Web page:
Affordable housing vs. neighborhood preservation: Bywater housing project raises question

Bywater development plans draw criticism

NEW ORLEANS (WVUE) - Affordable housing versus neighborhood preservation -- that’s the debate at the center of a potential $30 million affordable housing development project in the Bywater.

Right now, before the City Council is a proposed zoning change between Charters, Royal and France street that would allow developers to build a $30 million affordable housing project. But feelings on the potential site and development are split.

“I feel this is immoral, abhorrent act to cloak yourself in altruism which is what ITEX is doing, cloaking in altruism saying we’re buying for affordable housing when in fact it is a money grab,” said one concerned resident at community meeting Monday (April 22).

ITEX is a housing developer out of Houston. The company with the greater New Orleans housing association, or GNOHA, made the presentation for the project Monday. If approved, the lot at 4100 royal street would become a complex with 136 units, 60 percent of which would qualify for affordable housing.

There was a petition circling the meeting claiming residents in the Marigny and Bywater want to preserve the integrity of the neighborhood and therefore oppose the project. Prior to the meeting, the petition had been signed over 500 times.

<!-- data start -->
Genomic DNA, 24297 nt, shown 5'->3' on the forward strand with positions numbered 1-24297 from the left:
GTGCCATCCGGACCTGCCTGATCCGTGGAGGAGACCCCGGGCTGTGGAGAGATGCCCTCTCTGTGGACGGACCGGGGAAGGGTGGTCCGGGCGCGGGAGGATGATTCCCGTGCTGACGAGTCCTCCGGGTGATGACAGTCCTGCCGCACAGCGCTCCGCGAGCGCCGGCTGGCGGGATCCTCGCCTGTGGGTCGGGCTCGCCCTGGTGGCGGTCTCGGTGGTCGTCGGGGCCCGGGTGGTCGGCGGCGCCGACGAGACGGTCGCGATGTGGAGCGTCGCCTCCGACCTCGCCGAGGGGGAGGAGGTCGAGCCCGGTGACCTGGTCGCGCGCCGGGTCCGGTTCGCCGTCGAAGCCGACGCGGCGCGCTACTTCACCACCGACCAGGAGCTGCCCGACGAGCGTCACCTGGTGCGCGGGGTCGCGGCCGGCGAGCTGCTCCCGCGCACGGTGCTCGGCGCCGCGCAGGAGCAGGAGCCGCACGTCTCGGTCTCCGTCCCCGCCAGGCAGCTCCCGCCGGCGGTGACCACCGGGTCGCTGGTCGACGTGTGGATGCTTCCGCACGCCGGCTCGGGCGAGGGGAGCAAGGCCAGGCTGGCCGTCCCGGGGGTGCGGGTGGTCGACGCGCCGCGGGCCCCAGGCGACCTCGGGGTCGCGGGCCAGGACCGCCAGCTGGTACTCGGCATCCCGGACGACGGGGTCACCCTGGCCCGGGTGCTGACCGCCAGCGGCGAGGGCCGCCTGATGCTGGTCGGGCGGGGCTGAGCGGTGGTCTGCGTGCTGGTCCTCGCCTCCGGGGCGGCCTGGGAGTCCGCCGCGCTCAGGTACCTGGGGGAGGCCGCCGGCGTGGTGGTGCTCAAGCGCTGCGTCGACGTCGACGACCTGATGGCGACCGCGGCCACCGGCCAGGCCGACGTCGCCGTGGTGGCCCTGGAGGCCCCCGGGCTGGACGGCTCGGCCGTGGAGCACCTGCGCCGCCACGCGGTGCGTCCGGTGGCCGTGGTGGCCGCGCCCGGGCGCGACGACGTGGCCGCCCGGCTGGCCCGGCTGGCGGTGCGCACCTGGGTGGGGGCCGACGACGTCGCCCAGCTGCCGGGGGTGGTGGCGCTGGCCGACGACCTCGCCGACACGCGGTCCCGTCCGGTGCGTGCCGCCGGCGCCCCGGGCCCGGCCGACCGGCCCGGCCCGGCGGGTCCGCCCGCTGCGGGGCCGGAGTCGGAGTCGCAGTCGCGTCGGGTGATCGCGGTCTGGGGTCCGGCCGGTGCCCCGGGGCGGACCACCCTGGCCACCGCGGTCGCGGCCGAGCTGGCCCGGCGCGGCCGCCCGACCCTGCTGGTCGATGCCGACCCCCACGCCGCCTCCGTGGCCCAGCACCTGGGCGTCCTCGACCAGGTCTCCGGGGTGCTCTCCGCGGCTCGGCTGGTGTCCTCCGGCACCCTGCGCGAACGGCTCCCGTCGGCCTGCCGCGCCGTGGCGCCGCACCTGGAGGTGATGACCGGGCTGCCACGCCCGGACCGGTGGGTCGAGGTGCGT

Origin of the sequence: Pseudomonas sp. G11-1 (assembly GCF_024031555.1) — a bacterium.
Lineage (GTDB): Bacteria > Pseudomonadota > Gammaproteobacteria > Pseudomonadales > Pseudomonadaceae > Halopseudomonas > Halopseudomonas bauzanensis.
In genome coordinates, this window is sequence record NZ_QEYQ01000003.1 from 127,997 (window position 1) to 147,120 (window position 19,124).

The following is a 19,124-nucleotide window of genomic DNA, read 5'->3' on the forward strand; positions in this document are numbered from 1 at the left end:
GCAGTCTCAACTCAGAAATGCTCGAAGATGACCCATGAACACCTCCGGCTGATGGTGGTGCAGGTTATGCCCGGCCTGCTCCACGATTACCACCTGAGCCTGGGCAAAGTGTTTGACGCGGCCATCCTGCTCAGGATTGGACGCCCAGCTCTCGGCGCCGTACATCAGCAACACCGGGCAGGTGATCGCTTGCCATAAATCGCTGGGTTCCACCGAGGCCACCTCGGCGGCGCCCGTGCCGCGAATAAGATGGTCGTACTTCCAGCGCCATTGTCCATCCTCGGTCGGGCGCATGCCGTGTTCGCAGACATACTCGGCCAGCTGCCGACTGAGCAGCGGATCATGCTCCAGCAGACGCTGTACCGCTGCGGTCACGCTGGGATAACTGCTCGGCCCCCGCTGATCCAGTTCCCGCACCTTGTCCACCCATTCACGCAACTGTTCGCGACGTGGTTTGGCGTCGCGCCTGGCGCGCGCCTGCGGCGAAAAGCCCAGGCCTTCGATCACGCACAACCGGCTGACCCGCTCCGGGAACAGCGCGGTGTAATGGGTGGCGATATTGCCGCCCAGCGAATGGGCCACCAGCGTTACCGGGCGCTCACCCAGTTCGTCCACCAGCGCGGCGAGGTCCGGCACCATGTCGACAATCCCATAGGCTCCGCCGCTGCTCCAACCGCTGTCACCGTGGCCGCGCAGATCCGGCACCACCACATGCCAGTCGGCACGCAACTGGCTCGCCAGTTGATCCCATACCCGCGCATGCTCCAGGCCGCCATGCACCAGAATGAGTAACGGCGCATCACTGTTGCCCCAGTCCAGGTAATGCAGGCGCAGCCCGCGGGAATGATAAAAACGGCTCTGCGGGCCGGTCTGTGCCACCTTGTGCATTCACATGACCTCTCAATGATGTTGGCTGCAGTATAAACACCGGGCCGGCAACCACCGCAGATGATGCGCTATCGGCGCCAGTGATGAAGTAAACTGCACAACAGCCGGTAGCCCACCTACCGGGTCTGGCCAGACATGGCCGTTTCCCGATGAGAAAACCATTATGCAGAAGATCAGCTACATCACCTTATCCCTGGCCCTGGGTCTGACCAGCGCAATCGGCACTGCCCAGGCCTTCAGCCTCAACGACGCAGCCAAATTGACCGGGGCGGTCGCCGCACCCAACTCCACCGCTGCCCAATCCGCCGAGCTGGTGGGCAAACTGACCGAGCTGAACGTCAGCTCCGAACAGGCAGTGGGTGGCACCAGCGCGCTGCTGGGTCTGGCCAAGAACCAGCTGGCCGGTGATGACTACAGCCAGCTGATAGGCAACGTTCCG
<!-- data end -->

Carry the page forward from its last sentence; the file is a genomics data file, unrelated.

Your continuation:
Some of the opponents, like Bywater resident Mark Gonzalez, said they do support affordable housing, so long as it still allows for the neighborhoods to thrive as they are without changing the culture of the areas.

“It’s not a very walkable friendly place,” Gonzalez said, referring to the development plans. “You see it, it’s like brick walls. So if you were living inside there, the inside units, they don’t have any view.”

However, housing leaders like Andreanecia Morris, president of GNHA, maintained there’s too big of a gap between people looking for a place to live and the affordable housing currently available.

“This is how we commit to ending this crisis, by taking every opportunity we have,” Morris said. “This is public land, there aren’t many ways to get this deep level of affordability for the folks that make this city go. These are the people who work in the tourism industry. This used to be a place where the artists lived and it can be again.”

Councilwoman Kristin Palmer was at the meeting Monday, where there were an excess of people with lingering questions. She said she will be taking all questions and concerns and input on this.

As of Monday, the zoning change has not been approved, but the planning commission did recommend it to go forward.

If approved, the affordable housing project would also need to go through other permit processes before it can break ground.

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